I lined up with about 40 other people to get into the small boat that would take us to the pirate ship. It was a hot and sunny morning in Aruba and I was about to go on a snorkeling trip with Jolly Pirates Aruba.
Now, I'm usually not a big fan of “mass activities” like this, but here's a spoiler for ya: the Jolly Pirates trip was much more fun than I'd anticipated.
Jolly Pirates Aruba Sail, Snorkel, Swim and Swing Cruise
When we got to the pirate ship, everybody was handed snorkeling gear. We got goggles with a breathing tube, swimmning fins, and a floating vest. I was surprised to get the vest, but it would turn out to come in handy later.
Once we set sail, one of the mates told us how the trip was going to go. We'd visit three different snorkeling spots where we'd get 25 minutes in the water. After that, we'd get the chance to use the ship's swing to – exactly – swing off the deck into the water. Lastly, we'd get lunch before heading back to MooMba Beach.
Oh, and there'd be an open bar for the duration of the journey.
The snorkel spots
Our first stop was a shipwreck from World War II. We were there at the same time as another Jolly Pirates ship, so it was a bit crowded to swim. This was also the deepest spot we snorkeled at and as the ocean was a bit rough that day, it was a hard to clearly see the ship. I did spot some divers below us.
This spot also immediately made it clear why we needed the vest. It was so much easier to stay afloat with it and allowed me to completely focus on what I saw, instead of having to put a lot of effort into swimming. The flippers proved handy as well.
Our other two stops were the shallow reefs at Boca Catalina and Malmok Beach. For me, these stops were much better than the first one as we were in more shallow, very clear waters which meant that we got to see a lot more fish.
At one of the stops, one of the mates even gave me a little piece of bread to feed them. I had no idea how that was going to go, but all of a sudden I had a school of beautiful blue fish swirling around me!
I love fish, but my knowledge of them is very limited so all I can say is that I saw a bunch of different species, as well as some big starfish.
While we were allowed to leave our vests on board during these stops, I kept mine on as I found it so much easier to snorkel with. Why do it the hard way while you can do it the easy way as well, right?
Now, can you visit these snorkel spots by yourself as well?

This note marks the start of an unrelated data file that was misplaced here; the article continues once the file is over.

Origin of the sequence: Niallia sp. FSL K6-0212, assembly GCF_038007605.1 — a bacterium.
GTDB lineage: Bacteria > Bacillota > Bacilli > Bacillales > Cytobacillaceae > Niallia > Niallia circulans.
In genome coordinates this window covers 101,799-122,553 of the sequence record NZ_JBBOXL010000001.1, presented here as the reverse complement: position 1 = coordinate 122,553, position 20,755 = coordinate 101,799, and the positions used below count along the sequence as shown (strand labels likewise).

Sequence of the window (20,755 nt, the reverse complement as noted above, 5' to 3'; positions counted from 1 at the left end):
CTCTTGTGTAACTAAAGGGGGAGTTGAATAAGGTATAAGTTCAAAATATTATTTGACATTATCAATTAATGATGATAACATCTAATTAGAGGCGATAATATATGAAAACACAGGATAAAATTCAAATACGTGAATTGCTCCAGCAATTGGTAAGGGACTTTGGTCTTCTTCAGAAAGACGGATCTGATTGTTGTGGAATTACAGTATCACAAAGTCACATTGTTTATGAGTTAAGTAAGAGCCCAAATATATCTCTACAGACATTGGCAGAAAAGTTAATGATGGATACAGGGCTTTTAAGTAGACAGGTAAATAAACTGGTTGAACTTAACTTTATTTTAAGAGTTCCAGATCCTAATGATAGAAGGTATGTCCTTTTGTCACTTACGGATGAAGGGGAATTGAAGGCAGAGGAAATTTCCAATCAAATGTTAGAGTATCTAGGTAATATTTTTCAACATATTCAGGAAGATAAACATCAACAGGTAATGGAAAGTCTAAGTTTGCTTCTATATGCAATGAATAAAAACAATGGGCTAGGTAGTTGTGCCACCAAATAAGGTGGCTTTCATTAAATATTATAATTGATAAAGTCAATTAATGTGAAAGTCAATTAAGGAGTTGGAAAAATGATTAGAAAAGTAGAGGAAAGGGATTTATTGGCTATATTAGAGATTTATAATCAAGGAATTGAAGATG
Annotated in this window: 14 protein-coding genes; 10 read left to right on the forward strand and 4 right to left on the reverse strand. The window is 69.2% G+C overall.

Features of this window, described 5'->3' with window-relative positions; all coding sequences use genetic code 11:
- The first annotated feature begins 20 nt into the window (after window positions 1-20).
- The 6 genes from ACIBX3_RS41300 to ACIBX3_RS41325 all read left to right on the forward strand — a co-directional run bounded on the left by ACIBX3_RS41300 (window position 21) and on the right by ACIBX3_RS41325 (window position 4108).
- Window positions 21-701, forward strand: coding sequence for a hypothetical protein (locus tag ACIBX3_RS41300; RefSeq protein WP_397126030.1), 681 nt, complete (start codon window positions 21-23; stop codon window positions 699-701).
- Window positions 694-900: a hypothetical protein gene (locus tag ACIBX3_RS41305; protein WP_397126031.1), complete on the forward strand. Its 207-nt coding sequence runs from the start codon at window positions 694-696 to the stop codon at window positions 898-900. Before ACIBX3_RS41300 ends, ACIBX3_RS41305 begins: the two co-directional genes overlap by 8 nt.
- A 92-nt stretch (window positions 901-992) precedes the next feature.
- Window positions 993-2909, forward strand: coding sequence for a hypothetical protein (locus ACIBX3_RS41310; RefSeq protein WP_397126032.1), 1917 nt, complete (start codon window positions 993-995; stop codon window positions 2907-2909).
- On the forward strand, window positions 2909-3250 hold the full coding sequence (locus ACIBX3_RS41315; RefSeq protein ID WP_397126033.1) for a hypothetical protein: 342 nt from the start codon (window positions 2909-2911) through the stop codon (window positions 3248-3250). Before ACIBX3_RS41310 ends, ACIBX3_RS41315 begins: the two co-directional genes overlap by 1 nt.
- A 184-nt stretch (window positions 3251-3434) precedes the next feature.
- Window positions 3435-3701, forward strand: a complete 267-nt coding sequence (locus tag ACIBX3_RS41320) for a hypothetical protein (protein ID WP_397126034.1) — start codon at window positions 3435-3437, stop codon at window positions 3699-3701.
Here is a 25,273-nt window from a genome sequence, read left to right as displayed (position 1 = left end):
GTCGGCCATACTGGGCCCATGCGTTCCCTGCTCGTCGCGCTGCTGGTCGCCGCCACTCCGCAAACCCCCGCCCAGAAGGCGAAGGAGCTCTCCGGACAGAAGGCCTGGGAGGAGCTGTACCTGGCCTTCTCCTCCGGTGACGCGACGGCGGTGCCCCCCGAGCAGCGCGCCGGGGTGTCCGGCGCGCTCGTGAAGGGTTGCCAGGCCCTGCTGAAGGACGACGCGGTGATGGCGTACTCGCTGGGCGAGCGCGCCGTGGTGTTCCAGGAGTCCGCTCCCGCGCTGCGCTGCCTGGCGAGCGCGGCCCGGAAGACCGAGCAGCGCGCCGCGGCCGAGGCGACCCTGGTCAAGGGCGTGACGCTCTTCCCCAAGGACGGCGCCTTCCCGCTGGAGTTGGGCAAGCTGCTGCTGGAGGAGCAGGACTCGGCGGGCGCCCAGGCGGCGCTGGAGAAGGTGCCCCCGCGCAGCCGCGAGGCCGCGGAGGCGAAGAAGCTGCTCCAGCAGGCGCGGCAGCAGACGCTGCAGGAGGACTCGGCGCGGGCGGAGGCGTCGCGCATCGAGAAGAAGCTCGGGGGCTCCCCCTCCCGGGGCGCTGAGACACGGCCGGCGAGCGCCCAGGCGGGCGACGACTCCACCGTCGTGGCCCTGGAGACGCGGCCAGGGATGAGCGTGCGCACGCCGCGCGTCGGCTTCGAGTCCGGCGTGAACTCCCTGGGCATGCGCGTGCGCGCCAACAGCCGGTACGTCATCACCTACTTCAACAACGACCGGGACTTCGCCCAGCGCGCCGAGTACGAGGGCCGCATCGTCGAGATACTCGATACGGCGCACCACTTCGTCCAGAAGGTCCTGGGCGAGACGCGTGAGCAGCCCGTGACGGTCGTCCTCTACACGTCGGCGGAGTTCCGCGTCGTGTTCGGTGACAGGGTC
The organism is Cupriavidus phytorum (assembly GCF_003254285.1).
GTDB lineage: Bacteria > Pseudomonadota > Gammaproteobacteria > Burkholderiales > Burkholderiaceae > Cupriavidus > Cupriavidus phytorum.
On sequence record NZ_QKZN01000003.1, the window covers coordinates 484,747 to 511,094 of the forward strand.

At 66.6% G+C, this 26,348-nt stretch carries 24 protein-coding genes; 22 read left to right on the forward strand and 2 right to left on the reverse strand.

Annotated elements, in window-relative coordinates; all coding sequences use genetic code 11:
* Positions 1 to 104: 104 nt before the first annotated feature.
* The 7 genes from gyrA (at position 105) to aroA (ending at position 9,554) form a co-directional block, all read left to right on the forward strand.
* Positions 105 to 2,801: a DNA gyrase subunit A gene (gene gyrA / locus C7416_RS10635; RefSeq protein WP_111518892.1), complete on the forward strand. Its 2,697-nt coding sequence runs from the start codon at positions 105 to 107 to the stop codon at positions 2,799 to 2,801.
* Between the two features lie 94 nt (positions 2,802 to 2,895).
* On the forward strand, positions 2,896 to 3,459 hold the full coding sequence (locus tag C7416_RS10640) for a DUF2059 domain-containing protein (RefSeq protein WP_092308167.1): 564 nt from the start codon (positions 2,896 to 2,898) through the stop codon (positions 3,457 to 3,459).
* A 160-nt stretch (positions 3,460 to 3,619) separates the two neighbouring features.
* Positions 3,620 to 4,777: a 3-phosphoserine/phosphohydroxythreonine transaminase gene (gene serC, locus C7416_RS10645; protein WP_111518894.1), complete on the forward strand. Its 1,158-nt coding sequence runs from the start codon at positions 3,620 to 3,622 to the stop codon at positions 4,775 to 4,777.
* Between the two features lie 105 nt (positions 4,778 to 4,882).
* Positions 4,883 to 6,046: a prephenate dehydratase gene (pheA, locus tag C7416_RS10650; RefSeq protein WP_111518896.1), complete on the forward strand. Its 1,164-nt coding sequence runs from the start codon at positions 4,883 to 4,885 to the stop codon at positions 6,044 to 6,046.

You need a boat to get to the shipwreck and while you could swim where we swam at Boca Catalina and Malmok, our snorkeling spots lay outside of the actual swimming zone. At a lot of beaches in Aruba, parts of the ocean are marked off as being for swimmers, boats, water sports, etc and to get to the spots where we snorkeled at those two beaches, it would be quite a swim from the shore.
I have to admit that as soon as I heard “open bar”, I was afraid this would be one of those over the top party and get drunk snorkeling trips where nobody would actually snorkel. Luckily, that wasn't the case. People drank, but I only spotted one or two men at the end of the trip who might have been a bit tipsy (the trip lasted for about four hours).
What kind of people were on board?
Aside from us four (me, the other Belgian couple and our guide Jasmine), there were a few couples, one or two couples with kids and then there was a big group of Americans who were on the island for a wedding that would take place the next day and yes, the bride and groom were also snorkeling away.
What I loved about the Jolly Pirates cruise, is that the crew was attentive to everyone in a way that was entertaining without being obnoxious. I so hate it when people try to force you to be loud, sing, act crazy, drink or whatever. Being put in the spotlight and forced to “have fun” is the one thing that ruins an experience for me.
This didn't happen at all on board the pirate ship, though. The crew talked to people, made jokes, and fooled around a bit, but nobody was the center of attention in a good or a bad way and nobody was left out. Somehow, the Jolly Pirates found that perfect dose of entertainment that lets everyone have fun and feel included.
You know me, I have to pay special attention to the food. To be honest, I'd expected that we'd get some hot sandwiches with half-melted cheese and that would be it. My chocolate, was I wrong!
While people were swinging off the boat and going for a last swim, a small motorboat approached us and loaded off boxes of food. Yup, that's right, everything had been freshly prepared and was now brought to us. A few crew members set to work in the kitchen and a little later they handed out plated with chicken, ribs, plantain, potato salad, Caribbean rice and melon.
It was a proper meal and a good meal at that. Needless to say that for me, this was the perfect end to the trip :-)
Want to go snorkeling in Aruba with the Jolly Pirates as well? You can find all practical information in regards to the Jolly Pirates Sailing Cruises & Snorkeling on their website. They have a handy FAQ section that answers a bunch of questions you might have.
Where to stay on Aruba
While I was in Aruba, I stayed at two completely different hotels.
The Renaissance Aruba Resort & Casino is a high-end hotel that has its own harbor, food plaza, private island and casino. The poolside is a great place to chill during the day and listen to DJ sets and live performances in the evenings.
The Boardwalk Hotel Aruba is a small, family-run hotel made up out of different casitas that have their own kitchen, living room and balcony with barbecue. It's perfect for those who like having a home-away-from-home in a more intimate setting.
How to get to Aruba
I flew from Amsterdam Schiphol Airport to Oranjestad in Aruba with KLM. Click here to find the best flights for your trip.